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Repairing creeping Bobcat

Discussion in 'Skid Steers' started by willie59, Aug 29, 2010.

  1. willie59

    willie59 Super Moderator

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    Well, time for another Bobcat thread.

    Ok, I'm seeing way too much of this on Bobcat machines lately, Bobcat has changed a component on the drive neutral centering device, they must be using some cheap steel or something. You don't typically see this on the older BC machines, I've got a 753 in the shop right now that looks like the original components and they don't have the wear the newer machine components have. What am I talking about? Let me get the centering plate off and you'll see it.

    T190 drive neutral plate 001.jpg

    Caution; before you make any repairs or adjustments to the drive centering device on a Bobcat, the first thing you must do is get the machine off the ground on 4 stands. Don't trust just tilting the bucket forward and lifting front wheels, it could drift down. It must be on stands or sturdy blocks.

    First, you have to remove the centering spring. Now, there's a little trick to this. You can remove it quite easily. But then putting it back on is a bit of a problem because you have to compress the spring to start the nut on the long center bolt, you only have two hands and no room for a helper in there.

    Here's a solution that works well for me. Thread a good quality zip tie under spring, at least two (three is even more durable) zips.

    T190 drive neutral plate 002.jpg

    Move one of the drive levers just slightly off center to compress spring just a little, then zip the ties.

    T190 drive neutral plate 003.jpg

    Now you can remove the center bolt/nut, and you have a handy caged spring that's ready for re-install.

    T190 drive neutral plate 004.jpg

    T190 drive neutral plate 007.jpg

    continued...
     
    Last edited: Aug 22, 2017
  2. willie59

    willie59 Super Moderator

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    Once the centering spring is removed, you just simply lift the centering plate off and you'll see the pintle arms that control the pump shafts. Now you can see the problem, the wear on those two centering spools bolted on the pintle arms. I'm seeing these worn spools more and more on newer model machines. We own an S185 that's just a little over a year old, about 800 hrs on it, and these spools have been replaced twice. Once this wear occurs, the pintle arm isn't being held in neutral position and will cause the machine to creep.

    T190 drive neutral plate 005.jpg

    The spools have a 3/8" hex key hole in the top of them, and are fastened to the pintle arms by a hex head bolt from underneath. And there's not enough room to get even a short socket under the pintle arm to grab head of bolt. Additionally, the bolt head is in a recess, can't even grip enough of the bolt head with the open end of a wrench. More brilliant Bobcat design.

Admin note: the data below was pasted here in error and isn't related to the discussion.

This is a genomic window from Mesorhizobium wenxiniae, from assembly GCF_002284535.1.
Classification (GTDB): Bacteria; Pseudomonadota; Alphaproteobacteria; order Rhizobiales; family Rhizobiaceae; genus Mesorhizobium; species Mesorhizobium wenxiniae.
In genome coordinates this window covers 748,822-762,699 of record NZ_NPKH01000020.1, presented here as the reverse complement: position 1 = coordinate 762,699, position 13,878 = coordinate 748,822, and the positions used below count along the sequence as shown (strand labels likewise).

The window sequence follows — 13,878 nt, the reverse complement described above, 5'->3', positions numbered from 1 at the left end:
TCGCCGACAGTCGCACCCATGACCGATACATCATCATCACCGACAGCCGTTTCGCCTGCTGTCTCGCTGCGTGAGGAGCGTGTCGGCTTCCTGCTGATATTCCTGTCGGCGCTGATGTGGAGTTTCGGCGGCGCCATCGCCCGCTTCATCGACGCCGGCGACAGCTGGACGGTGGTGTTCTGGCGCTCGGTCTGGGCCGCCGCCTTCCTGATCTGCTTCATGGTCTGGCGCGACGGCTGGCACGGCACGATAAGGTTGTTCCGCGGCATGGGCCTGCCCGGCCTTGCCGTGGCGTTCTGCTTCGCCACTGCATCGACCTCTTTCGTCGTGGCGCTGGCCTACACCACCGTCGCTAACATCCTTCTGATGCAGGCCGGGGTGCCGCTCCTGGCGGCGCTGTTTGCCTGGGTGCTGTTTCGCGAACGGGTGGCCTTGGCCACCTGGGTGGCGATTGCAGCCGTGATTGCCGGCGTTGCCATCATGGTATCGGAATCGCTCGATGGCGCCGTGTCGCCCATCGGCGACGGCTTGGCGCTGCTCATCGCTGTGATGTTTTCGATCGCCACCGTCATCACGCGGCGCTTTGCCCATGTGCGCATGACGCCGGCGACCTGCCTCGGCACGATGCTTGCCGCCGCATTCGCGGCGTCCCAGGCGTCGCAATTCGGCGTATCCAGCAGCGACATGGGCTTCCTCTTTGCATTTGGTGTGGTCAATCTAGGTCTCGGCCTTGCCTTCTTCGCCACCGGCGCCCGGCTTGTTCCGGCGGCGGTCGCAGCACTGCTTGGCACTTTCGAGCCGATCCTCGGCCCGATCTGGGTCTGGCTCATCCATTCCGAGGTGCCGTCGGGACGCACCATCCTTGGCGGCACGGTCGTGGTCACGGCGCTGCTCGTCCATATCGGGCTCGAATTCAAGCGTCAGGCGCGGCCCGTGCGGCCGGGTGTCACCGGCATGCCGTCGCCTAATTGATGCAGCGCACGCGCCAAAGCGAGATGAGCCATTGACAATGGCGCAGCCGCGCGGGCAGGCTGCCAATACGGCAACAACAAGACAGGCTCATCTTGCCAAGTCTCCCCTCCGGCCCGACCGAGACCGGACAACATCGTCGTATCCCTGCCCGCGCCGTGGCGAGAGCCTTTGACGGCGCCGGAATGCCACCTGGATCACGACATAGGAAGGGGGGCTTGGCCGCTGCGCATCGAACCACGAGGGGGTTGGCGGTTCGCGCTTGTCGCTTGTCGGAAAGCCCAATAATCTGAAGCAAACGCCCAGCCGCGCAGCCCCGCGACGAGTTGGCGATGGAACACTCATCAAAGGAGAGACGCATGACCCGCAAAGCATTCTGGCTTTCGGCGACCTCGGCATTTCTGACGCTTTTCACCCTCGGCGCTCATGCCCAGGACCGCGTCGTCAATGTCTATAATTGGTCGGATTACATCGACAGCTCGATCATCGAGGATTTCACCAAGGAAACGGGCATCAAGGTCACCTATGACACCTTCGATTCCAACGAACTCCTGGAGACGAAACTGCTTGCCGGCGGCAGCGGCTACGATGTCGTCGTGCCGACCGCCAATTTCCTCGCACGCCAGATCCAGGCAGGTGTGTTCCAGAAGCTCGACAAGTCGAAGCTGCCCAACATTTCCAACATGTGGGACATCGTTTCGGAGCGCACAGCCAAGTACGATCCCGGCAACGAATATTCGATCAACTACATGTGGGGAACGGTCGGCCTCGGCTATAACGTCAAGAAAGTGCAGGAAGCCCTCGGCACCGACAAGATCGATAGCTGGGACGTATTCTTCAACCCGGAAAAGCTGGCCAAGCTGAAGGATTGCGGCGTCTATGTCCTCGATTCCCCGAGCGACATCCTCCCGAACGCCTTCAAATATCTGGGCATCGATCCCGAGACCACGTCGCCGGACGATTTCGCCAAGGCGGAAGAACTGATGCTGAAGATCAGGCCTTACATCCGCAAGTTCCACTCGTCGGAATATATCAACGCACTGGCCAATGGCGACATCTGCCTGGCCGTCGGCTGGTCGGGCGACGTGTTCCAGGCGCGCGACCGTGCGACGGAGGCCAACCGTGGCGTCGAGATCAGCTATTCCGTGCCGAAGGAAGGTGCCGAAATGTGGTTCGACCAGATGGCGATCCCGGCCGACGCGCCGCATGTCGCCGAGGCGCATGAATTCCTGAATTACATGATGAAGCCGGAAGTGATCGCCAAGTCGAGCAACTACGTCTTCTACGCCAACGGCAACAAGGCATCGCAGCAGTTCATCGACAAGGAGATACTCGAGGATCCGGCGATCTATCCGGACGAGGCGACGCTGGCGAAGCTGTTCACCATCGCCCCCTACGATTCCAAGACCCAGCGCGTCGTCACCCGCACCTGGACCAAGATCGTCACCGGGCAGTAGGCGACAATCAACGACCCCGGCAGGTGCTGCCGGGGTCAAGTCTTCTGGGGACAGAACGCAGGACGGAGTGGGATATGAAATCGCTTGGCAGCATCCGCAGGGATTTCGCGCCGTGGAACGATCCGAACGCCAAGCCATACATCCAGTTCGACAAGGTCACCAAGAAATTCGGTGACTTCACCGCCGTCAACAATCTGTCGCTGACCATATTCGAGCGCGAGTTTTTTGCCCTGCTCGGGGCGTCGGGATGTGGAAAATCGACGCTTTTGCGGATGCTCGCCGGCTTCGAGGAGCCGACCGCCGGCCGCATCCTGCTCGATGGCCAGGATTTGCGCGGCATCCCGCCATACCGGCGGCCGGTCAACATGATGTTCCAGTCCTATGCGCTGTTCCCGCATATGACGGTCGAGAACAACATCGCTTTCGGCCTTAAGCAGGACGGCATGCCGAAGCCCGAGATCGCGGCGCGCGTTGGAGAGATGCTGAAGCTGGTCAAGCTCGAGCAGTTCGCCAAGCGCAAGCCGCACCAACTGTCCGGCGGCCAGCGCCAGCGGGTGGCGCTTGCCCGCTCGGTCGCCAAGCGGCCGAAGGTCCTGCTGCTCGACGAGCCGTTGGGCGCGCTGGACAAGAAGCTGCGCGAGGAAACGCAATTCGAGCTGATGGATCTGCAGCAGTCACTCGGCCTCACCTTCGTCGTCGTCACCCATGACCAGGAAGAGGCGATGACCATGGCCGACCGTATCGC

T190 drive neutral plate 008.jpg

    I have a 9/16" S-K wrench that has just enough protrusion on box end of wrench to grip just enough of the bolt head to pop spool loose with allen head socket on spool. All you have to do is break the spool loose, give it a half turn to clean metal, and lock it down. But I remove the spool and install a split ring lock washer on the bolt for a spacer, that makes getting a hold of the bolt head much easier. Here's one of thespools and bolt.

    T190 drive neutral plate 006.jpg

    Turn both spools on the two pintle arms around to fresh metal. And while your in there, be sure and check the bolt that locks pintle arm to pump shaft, that bolt needs to be tight.

    T190 drive neutral plate 011.jpg

    The steel bars bolted to the centering plate are going to be worn as well, simply remove the fastening bolts of the bars, flip the bars around, and bolt them back on. The bolt holes on right bar are round, the holes for the left bar are slotted. Lock down the bolts in the right bar, but leave the ones in the slotted holes for left bar loose to make adjustment.

    T190 drive neutral plate 012.jpg

    continued...
     
    Last edited: Aug 29, 2010
  3. willie59

    willie59 Super Moderator

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    Here's the left pintle arm with the spools turned around. Notice the two 3/8" bolts that fasten the pintle arm to the pump control arm. The bolt that's in between the two spools goes through a round hole and screws into the pump control shaft. The bolt to the right of spools goes through a slotted hole and fastens to the end of pump control arm. This is how drive centering adjustment is done using the allen head screw on front of pintle arm. We'll go over that in a few minutes.

    T190 drive neutral plate 015.jpg

    Now we have spools and bars flipped around, simply fit the centering plate in place, and re-install that handily caged centering spring.

    T190 drive neutral plate 016.jpg

    The centering bar to the right is set because we locked the bolts down on it. Now we need to set the left centering bar. Make sure the left pintle arm is in centerline with right pintle arm as best you can as it will move fore and aft. Just slightly set bolts for left centering bar in slotted holes.

    T190 drive neutral plate 017.jpg

    Tap the side of the bolt heads to move centering bar toward spools until it contacts spools. Give the bolt heads a bit more lock down.